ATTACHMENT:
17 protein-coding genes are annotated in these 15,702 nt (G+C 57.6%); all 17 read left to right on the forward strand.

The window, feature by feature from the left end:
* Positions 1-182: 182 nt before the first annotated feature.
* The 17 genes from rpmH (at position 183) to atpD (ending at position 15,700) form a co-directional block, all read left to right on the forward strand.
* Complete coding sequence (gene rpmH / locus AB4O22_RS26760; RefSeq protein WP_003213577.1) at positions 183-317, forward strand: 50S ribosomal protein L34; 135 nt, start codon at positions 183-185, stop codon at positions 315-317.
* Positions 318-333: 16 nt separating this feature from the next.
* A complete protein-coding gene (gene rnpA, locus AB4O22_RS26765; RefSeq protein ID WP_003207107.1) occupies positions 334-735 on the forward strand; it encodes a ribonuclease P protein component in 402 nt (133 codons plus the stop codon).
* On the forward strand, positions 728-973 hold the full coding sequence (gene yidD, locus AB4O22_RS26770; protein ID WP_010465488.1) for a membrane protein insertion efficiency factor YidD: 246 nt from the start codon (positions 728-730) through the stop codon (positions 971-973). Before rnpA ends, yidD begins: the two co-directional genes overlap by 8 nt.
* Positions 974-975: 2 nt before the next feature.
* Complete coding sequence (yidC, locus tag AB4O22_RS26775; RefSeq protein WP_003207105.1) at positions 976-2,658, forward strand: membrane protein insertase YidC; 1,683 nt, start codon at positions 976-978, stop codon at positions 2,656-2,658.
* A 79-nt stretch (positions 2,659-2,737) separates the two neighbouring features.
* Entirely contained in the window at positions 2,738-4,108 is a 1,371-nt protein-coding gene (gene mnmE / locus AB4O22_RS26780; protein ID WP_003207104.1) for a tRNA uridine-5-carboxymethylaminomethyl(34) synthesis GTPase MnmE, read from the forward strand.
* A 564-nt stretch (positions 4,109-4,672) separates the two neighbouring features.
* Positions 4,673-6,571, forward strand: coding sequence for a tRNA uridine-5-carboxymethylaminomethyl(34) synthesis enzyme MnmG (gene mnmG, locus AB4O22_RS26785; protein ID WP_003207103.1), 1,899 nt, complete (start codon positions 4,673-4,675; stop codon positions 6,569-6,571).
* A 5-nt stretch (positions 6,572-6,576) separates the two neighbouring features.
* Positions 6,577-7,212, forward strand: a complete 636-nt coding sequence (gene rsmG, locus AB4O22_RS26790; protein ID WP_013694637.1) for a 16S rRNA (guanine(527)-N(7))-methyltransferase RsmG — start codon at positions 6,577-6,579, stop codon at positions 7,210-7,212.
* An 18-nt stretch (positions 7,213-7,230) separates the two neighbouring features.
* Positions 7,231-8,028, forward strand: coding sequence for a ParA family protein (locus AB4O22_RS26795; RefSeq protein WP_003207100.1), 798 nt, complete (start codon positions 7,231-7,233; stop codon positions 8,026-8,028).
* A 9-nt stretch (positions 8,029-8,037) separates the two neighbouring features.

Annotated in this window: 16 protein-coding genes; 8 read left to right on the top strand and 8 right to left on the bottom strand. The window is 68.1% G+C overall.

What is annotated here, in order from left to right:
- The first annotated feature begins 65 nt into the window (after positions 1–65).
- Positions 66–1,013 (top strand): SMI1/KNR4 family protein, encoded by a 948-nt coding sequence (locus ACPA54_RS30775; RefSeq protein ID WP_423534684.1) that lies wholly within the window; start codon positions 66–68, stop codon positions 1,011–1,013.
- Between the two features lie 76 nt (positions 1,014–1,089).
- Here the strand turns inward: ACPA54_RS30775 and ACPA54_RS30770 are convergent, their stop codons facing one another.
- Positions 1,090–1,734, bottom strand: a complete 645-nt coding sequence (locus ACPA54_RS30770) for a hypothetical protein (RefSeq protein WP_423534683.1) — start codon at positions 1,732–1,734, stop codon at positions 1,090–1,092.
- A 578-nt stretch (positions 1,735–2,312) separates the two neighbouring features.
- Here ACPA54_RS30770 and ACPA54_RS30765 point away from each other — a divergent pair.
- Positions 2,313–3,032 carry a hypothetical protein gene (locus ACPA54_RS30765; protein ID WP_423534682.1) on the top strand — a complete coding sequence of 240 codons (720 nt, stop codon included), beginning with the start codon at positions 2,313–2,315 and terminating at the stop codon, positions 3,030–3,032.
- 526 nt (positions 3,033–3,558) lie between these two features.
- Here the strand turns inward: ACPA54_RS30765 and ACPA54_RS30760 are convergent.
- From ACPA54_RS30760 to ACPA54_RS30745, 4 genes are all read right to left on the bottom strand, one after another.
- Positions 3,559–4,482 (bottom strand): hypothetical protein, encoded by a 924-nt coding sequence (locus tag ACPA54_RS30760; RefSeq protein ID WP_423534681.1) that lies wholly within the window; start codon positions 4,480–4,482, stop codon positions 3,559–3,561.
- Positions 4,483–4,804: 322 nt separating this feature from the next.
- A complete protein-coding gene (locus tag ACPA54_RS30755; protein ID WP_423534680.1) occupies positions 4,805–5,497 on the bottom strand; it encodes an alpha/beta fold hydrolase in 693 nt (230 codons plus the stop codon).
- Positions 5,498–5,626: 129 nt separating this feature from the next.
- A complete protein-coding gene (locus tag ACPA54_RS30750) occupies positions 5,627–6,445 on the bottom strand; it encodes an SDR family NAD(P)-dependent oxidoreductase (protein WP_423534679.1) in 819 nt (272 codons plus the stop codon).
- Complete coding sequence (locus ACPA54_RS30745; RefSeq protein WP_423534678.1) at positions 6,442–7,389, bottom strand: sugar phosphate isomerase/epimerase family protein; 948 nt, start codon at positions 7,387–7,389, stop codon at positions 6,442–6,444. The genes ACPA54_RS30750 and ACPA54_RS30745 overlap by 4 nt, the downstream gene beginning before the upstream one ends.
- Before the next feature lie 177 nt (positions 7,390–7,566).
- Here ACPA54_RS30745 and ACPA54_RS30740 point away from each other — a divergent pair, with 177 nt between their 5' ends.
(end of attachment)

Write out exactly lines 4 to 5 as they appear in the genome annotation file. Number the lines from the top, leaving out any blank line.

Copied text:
* The 17 genes from rpmH (at position 183) to atpD (ending at position 15,700) form a co-directional block, all read left to right on the forward strand.
* Complete coding sequence (gene rpmH / locus AB4O22_RS26760; RefSeq protein WP_003213577.1) at positions 183-317, forward strand: 50S ribosomal protein L34; 135 nt, start codon at positions 183-185, stop codon at positions 315-317.